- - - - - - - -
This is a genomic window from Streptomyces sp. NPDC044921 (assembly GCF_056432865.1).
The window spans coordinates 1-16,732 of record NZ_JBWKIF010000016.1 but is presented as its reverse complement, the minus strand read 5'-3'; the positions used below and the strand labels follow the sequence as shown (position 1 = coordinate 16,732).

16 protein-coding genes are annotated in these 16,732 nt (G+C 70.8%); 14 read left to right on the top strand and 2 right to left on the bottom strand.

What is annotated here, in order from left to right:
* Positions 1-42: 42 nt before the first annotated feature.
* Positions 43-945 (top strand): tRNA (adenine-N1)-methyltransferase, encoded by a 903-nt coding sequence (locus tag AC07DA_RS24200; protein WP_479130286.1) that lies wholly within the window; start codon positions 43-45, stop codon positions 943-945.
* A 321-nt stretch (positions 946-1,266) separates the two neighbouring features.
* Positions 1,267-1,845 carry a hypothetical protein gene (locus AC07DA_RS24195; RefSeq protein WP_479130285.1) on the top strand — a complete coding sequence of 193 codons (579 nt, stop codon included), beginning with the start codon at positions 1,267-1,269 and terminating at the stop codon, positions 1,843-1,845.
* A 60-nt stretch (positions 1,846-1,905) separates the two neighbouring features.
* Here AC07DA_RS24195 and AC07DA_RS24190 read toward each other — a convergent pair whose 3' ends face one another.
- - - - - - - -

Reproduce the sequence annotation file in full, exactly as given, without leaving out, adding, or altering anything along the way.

This is a genomic window from Streptomyces sp. NPDC044921 (assembly GCF_056432865.1).
The window spans coordinates 1-16,732 of record NZ_JBWKIF010000016.1 but is presented as its reverse complement, the minus strand read 5'-3'; the positions used below and the strand labels follow the sequence as shown (position 1 = coordinate 16,732).

16 protein-coding genes are annotated in these 16,732 nt (G+C 70.8%); 14 read left to right on the top strand and 2 right to left on the bottom strand.

What is annotated here, in order from left to right:
* Positions 1-42: 42 nt before the first annotated feature.
* Positions 43-945 (top strand): tRNA (adenine-N1)-methyltransferase, encoded by a 903-nt coding sequence (locus tag AC07DA_RS24200; protein WP_479130286.1) that lies wholly within the window; start codon positions 43-45, stop codon positions 943-945.
* A 321-nt stretch (positions 946-1,266) separates the two neighbouring features.
* Positions 1,267-1,845 carry a hypothetical protein gene (locus AC07DA_RS24195; RefSeq protein WP_479130285.1) on the top strand — a complete coding sequence of 193 codons (579 nt, stop codon included), beginning with the start codon at positions 1,267-1,269 and terminating at the stop codon, positions 1,843-1,845.
* A 60-nt stretch (positions 1,846-1,905) separates the two neighbouring features.
* Here AC07DA_RS24195 and AC07DA_RS24190 read toward each other — a convergent pair whose 3' ends face one another.